I thought the best briefs were as short as possible?
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Messages - fooseball22
« on: April 05, 2005, 09:11:11 AM »
I am slogging through the Contracts E&E book right now. I mean, its pretty dry material compared to torts, but i feel like the author could have put more umph into it (stylistically speaking). Right now, I'm doing the PLS2 law school prep thingy and as far as i can tell im absorbing some of the important stuff (not as much as i need to though). It can be rigorous if ur a full time employee, but it appears to pay off in the long run.
« on: April 04, 2005, 08:56:00 PM »
apparently Lipper knows what working as a lawyer in practice AND what working as a law student is like AND hes still in law school....
Lets think about this...law student...knows what its like to practice as a lawyer...Even if you DID work as a paralegal before law school(doubtful) and even if you did work as an associate or a clerk, i HIGHLY doubt that qualifies you to comment on the parallels of work load between law students and lawyers.
I'd also like to point out that jomo never really makes the assumption that law school is like the practice of law.
« on: April 04, 2005, 01:47:20 PM »
I honestly would be wary about heeding the advice of posters who say 'relax and have a good time'. It just goes to show where their priorities are. My guess is that these individuals went straight from undergrad to law school, but i can only speculate.
Your decision should really hinge on where you want to practice. If you go to Hofstra you're probably going to stay in NY and if you go to JM you're probably going to live in chi-town. As for job prospects i think hofstra is the best overall. Keep in mind both markets are saturated with lawyers BUT, hofstra has alot of clout on long island and if you do well in school you can hack it in NYC. On a side note, to work at a big firm in either of these cities you probably have to at least be in the top 20% of your class. Meaning, do not kid yourself into thinking that you have a better shot at a big firm at one law school or another(HLS and yale do not apply here), it really depends on how you do as a student. location location location.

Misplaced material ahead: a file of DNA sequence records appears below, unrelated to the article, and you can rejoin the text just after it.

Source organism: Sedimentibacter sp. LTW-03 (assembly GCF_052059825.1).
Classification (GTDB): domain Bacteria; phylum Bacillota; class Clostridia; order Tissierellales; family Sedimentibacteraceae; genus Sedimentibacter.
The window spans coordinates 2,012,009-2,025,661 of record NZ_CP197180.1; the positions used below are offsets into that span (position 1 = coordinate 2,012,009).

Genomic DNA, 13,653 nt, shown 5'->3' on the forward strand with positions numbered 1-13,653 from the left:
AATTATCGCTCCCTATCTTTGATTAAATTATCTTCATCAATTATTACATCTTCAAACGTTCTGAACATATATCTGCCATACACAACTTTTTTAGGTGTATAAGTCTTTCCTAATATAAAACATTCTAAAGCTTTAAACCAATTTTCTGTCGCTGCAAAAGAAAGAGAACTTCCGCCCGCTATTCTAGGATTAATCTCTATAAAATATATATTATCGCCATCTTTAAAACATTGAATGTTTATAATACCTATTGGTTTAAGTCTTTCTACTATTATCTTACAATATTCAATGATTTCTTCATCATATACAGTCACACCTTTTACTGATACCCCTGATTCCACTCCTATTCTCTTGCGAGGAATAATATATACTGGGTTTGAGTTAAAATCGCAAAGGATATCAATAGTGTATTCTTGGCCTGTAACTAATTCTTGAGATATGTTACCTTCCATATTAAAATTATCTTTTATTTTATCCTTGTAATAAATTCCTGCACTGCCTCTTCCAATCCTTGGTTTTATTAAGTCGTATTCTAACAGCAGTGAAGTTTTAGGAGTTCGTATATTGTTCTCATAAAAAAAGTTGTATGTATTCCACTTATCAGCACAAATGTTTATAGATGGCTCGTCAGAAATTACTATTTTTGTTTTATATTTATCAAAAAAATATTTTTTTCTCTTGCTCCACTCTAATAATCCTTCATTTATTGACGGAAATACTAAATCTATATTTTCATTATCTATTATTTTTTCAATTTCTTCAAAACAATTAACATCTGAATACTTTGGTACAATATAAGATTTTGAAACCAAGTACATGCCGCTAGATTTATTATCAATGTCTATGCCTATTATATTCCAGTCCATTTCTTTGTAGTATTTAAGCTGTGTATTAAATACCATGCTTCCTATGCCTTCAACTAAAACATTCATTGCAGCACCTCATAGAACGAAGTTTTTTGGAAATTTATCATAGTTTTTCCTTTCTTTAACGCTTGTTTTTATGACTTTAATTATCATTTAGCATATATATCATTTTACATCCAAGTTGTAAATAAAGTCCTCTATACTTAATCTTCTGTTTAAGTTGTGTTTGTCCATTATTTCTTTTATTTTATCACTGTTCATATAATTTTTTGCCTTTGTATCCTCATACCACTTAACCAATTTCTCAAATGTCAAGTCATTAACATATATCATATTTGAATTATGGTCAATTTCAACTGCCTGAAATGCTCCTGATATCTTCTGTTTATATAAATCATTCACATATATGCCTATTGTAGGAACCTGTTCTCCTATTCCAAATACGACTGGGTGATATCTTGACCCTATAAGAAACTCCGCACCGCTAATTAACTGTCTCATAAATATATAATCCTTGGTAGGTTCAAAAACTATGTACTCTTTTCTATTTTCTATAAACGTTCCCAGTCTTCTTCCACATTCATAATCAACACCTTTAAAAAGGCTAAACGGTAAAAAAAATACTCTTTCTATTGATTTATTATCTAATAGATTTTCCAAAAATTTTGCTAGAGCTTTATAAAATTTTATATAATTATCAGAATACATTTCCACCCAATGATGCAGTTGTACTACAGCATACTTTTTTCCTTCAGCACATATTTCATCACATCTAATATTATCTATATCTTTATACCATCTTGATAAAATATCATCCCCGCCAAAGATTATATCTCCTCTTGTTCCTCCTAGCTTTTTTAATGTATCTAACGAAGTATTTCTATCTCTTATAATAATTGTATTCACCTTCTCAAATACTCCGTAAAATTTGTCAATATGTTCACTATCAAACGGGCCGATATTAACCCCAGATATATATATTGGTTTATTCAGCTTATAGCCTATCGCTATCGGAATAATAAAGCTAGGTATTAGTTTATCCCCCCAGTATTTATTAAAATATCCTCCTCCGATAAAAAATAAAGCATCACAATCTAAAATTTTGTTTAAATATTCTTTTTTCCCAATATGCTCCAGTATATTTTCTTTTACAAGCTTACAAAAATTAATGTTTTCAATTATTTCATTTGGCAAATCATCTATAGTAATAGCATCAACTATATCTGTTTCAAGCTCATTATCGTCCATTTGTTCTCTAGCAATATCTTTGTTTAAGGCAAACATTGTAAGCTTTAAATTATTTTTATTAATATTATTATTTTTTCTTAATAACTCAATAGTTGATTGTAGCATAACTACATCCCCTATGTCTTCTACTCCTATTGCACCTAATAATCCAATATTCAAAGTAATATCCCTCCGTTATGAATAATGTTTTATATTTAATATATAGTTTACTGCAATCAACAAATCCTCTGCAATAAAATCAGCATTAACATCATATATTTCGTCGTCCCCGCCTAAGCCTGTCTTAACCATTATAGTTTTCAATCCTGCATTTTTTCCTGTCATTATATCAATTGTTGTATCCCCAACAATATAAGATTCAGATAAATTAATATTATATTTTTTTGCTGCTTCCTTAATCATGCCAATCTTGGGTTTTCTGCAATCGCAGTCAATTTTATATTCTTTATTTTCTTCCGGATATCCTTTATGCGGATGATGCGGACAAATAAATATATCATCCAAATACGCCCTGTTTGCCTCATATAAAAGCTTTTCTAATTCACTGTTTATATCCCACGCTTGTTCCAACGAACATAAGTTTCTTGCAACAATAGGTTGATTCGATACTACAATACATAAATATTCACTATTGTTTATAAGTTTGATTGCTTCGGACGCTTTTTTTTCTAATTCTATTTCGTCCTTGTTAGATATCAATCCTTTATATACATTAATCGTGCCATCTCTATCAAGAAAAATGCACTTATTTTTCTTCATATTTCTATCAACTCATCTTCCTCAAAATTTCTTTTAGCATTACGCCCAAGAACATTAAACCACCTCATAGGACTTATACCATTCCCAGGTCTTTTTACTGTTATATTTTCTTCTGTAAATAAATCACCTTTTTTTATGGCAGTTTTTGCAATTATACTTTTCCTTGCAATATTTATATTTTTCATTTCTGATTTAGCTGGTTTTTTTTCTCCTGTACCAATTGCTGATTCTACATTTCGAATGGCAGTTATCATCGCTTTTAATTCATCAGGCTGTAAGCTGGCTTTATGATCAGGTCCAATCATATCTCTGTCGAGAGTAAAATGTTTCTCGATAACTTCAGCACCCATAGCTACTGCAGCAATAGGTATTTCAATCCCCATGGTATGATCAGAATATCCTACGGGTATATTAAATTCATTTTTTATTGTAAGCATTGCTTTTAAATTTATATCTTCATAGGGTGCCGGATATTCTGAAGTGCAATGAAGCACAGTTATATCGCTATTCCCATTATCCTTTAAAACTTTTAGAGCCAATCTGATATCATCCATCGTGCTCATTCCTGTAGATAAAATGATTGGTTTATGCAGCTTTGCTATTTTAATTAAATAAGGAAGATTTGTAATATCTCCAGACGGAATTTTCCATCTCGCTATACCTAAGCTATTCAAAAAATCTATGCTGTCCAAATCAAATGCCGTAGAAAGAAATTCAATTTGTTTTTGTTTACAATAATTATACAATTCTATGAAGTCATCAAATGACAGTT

First and foremost it is what works best for you. I originally did Kaplan and had a tutor for a limited amount of time. And did this from sept. to dec...got the 149 on dec. 22(?) studied on my own for a month at a very laxed pace and then got that fantastic 161 in feb....what is crucial in understanding this puzzle is that i had gotten accepted to cooley before i took the second test...meaning that the pressure was off...I am almost certain this is why i did well, but keep in mind that i had already studied for 4 months and had gotten to the point where i did not really need to study strategies that much anymore. I'd say during the month of February i was just 'keeping fresh' by doing a section every other day.
OH yea, i almost forgot...i put a STRONG emphasis on reading material that was COMPLETELY UNRELATED TO THE LSATS and LAW...while you may say 'big deal', i think it helps you stay on point and also helps your ability to 'whip' through ALL sections of the LSAT...be a VORACIOUS reader, it helps...Fiction, Non-fiction, Science, anything you like, just keep the pages turning...but again, know thy self...what works for me may not work for you...my main problem was time, NOT figuring out problems, so my style may not fit yours. Hope this helps
dec. 2004-149(40%), feb. 2005-161(85%)...am i an outlier b/c i misbubbled the first time, yes...but, even if i didnt i dont think i would have scored above a 154 the first time anyway...meaning, YOU CAN IMPROVE IF YOU'RE RELATIVELY INTELLIGENT...in my opinion, the most difficult aspect of the test was the timing, other than that everything usually came together pretty easy for me.(i'd say 80% of the questions i got wrong were b/c of careless errors due to time restraints...mos def. including the misbubbling).
You got accepted, how bad could it be? In fact, you should be happy. I myself have been rejected by Dayton and John Marshall (chi-town), waitlisted by golden gate and accepted by Barry($), Cooley and Appalachian. As I am sure you can tell these are not cream of the crop schools and at first they were considered my safeties…but, unfortunately I applied before taking the LSATs, assuming that I would score as planned (mid-150’s give or take a few), completely disregarding Murphy’s law(big mistake) and sure enough I mis-bubbled a section…. While I did take the LSATs again this February (I took them the first time in dec.2004) I cannot see myself turning down the opportunity to go to law school, unless of course I scored a 160 on the feb. LSAT, which I’m pretty sure I didn’t do. While some are squeamish about attending these schools I’m pretty confident that I can either transfer out or put myself in a position to do well after graduation. What do you think?